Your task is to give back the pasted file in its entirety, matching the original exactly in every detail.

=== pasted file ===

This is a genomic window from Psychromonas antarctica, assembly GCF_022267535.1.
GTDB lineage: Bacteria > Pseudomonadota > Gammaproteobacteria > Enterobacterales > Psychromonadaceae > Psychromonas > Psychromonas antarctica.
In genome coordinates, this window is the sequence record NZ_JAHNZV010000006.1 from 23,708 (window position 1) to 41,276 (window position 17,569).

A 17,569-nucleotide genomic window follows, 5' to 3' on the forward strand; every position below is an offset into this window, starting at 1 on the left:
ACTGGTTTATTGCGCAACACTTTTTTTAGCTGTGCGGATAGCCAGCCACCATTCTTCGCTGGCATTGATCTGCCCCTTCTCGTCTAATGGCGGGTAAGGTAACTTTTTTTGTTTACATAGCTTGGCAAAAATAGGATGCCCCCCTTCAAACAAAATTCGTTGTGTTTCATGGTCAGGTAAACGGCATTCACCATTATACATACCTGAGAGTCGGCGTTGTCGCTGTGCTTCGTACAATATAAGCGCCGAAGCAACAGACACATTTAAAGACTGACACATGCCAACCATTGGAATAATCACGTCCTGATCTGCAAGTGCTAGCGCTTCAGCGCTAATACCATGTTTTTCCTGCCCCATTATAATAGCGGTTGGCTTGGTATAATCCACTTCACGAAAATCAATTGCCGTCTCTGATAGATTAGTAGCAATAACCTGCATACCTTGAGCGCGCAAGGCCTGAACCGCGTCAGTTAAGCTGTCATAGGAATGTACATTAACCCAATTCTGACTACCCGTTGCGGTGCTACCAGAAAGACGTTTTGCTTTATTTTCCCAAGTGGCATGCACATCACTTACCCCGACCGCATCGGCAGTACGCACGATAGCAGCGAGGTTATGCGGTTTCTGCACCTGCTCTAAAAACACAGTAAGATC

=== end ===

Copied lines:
This is a genomic window from Psychromonas antarctica, assembly GCF_022267535.1.
GTDB lineage: Bacteria > Pseudomonadota > Gammaproteobacteria > Enterobacterales > Psychromonadaceae > Psychromonas > Psychromonas antarctica.
In genome coordinates, this window is the sequence record NZ_JAHNZV010000006.1 from 23,708 (window position 1) to 41,276 (window position 17,569).

A 17,569-nucleotide genomic window follows, 5' to 3' on the forward strand; every position below is an offset into this window, starting at 1 on the left:
ACTGGTTTATTGCGCAACACTTTTTTTAGCTGTGCGGATAGCCAGCCACCATTCTTCGCTGGCATTGATCTGCCCCTTCTCGTCTAATGGCGGGTAAGGTAACTTTTTTTGTTTACATAGCTTGGCAAAAATAGGATGCCCCCCTTCAAACAAAATTCGTTGTGTTTCATGGTCAGGTAAACGGCATTCACCATTATACATACCTGAGAGTCGGCGTTGTCGCTGTGCTTCGTACAATATAAGCGCCGAAGCAACAGACACATTTAAAGACTGACACATGCCAACCATTGGAATAATCACGTCCTGATCTGCAAGTGCTAGCGCTTCAGCGCTAATACCATGTTTTTCCTGCCCCATTATAATAGCGGTTGGCTTGGTATAATCCACTTCACGAAAATCAATTGCCGTCTCTGATAGATTAGTAGCAATAACCTGCATACCTTGAGCGCGCAAGGCCTGAACCGCGTCAGTTAAGCTGTCATAGGAATGTACATTAACCCAATTCTGACTACCCGTTGCGGTGCTACCAGAAAGACGTTTTGCTTTATTTTCCCAAGTGGCATGCACATCACTTACCCCGACCGCATCGGCAGTACGCACGATAGCAGCGAGGTTATGCGGTTTCTGCACCTGCTCTAAAAACACAGTAAGATC